dryness

inflammation or infection

anatomical problems

genital warts

scarring

abnormal masses

endometriosis

tenderness

The internal examination will require a speculum, a device used to view the vagina during a Pap test. Your doctor also may use a cotton swab to apply slight pressure to different areas of the vagina. This will help determine the location of the pain

The initial examinations may lead your doctor to request other tests, such as

pelvic ultrasound

culture test to check for bacteria or yeast infection

urine test

allergy test

counseling to determine the presence of emotional causes

?How’s dyspareunia treated

Medications

Dyspareunia treatments are based on the cause of the condition. If your pain is caused by an underlying infection or condition, your doctor may treat it with

antibiotics

antifungal medicines

topical or injectable corticosteroids

If a long-term medication is causing vaginal dryness, your physician may change your prescription. Trying alternative medications may restore natural lubrication and reduce pain

Low estrogen levels cause dyspareunia in some women. A prescription tablet, cream, or flexible ring can deliver a small, regular dose of estrogen to the vagina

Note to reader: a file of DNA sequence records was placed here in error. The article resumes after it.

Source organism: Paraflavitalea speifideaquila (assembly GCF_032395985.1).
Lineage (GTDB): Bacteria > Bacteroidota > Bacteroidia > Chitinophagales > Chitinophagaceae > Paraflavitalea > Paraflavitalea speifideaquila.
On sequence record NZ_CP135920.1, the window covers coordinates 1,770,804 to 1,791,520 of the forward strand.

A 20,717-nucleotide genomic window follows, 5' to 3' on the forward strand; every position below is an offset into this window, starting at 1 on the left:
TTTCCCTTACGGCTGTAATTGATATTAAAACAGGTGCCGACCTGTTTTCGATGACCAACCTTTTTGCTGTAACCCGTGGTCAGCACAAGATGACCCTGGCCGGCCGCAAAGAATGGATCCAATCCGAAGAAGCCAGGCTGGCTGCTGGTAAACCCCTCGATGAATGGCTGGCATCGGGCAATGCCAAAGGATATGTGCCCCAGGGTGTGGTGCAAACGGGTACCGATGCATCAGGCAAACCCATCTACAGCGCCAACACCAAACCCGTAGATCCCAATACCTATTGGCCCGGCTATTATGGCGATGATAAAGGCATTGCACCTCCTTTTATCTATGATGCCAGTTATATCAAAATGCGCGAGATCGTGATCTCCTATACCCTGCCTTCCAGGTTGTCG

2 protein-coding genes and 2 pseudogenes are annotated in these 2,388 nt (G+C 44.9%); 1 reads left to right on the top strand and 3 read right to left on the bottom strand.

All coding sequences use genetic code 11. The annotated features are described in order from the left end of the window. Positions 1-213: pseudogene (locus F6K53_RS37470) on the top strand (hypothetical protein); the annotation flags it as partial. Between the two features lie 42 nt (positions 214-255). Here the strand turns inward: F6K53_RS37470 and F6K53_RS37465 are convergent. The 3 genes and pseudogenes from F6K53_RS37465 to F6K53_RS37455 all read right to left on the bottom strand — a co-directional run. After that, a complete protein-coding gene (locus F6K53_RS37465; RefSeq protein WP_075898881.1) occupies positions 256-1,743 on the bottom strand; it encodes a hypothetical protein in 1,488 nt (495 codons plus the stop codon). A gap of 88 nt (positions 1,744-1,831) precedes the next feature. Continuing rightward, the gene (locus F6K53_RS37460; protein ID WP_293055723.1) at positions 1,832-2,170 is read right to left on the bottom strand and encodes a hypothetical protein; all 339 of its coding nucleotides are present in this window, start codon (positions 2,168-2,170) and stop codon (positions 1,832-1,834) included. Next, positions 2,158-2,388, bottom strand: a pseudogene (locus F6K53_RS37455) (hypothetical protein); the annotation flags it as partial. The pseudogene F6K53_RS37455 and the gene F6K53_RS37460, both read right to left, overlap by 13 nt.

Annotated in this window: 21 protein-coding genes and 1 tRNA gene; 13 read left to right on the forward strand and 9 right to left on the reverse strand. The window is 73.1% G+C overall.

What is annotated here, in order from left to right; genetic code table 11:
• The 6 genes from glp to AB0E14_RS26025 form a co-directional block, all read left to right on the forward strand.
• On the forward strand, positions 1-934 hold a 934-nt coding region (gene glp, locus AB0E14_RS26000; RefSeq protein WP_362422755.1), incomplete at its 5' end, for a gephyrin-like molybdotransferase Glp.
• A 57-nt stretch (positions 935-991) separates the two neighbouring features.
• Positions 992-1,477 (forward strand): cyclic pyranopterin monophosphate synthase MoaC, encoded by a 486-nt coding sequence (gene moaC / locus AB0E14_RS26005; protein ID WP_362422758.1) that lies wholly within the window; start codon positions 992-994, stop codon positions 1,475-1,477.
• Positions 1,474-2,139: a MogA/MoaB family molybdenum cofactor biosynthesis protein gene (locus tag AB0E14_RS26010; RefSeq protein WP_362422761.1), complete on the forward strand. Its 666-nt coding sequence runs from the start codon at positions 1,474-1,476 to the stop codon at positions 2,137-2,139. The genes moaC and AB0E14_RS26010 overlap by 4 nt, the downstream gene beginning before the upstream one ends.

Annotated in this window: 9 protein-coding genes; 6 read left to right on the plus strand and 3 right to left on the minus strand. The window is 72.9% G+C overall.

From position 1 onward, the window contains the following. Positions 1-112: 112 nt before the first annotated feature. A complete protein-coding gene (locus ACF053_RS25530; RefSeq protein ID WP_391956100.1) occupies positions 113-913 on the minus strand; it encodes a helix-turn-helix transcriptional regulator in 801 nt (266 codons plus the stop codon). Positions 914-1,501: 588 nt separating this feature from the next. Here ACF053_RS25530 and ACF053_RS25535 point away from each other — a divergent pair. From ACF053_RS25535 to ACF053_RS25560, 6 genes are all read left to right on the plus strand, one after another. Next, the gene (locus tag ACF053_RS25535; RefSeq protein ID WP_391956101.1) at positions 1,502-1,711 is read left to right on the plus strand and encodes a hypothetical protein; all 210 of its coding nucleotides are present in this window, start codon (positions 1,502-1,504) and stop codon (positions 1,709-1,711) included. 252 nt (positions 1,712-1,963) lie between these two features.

An estrogen-free drug called ospemifene (Osphena) acts like estrogen on vaginal tissues. It’s effective in making the tissues thicker and less fragile. This can reduce the amount of pain women experience with sexual intercourse

Home care

These home remedies can also reduce dyspareunia symptoms

Use water-soluble lubricants. Purchase water-soluble lubricants here

Have sex when you and your partner are relaxed

Communicate openly with your partner about your pain

Empty your bladder before sex

Take a warm bath before sex

Take an over-the-counter pain reliever before sex. Find a selection of pain relievers online

Apply an ice pack to the vulva to calm burning after sex. Shop for ice packs

very important

Alternative therapies

Your doctor may also recommend therapy. This can includedesensitization therapy or sex therapy. In desensitization therapy, you’ll learn vaginal relaxation techniques, such as Kegel exercises, that can decrease pain

In sex therapy, you can learn how to reestablish intimacy and improve communication with your partner

Preventing dyspareunia

There’s no specific prevention for dyspareunia. But you can do the following to reduce the risk of pain during intercourse

After childbirth, wait at least six weeks before resuming sexual intercourse

Use a water-soluble lubricant when vaginal dryness is an issue

Use proper hygiene

Get proper routine medical care

Prevent sexually transmitted diseases (STDs) by using condoms or other barriers

Encourage natural vaginal lubrication with enough time for foreplay and stimulation

?What’s the outlook for dyspareunia

Alternatives to sexual intercourse may be useful until underlying conditions are treated. You and your partner can use other techniques for intimacy until penetration is more comfortable. Sensual massage, kissing, oral sex, and mutual masturbation may be satisfying alternatives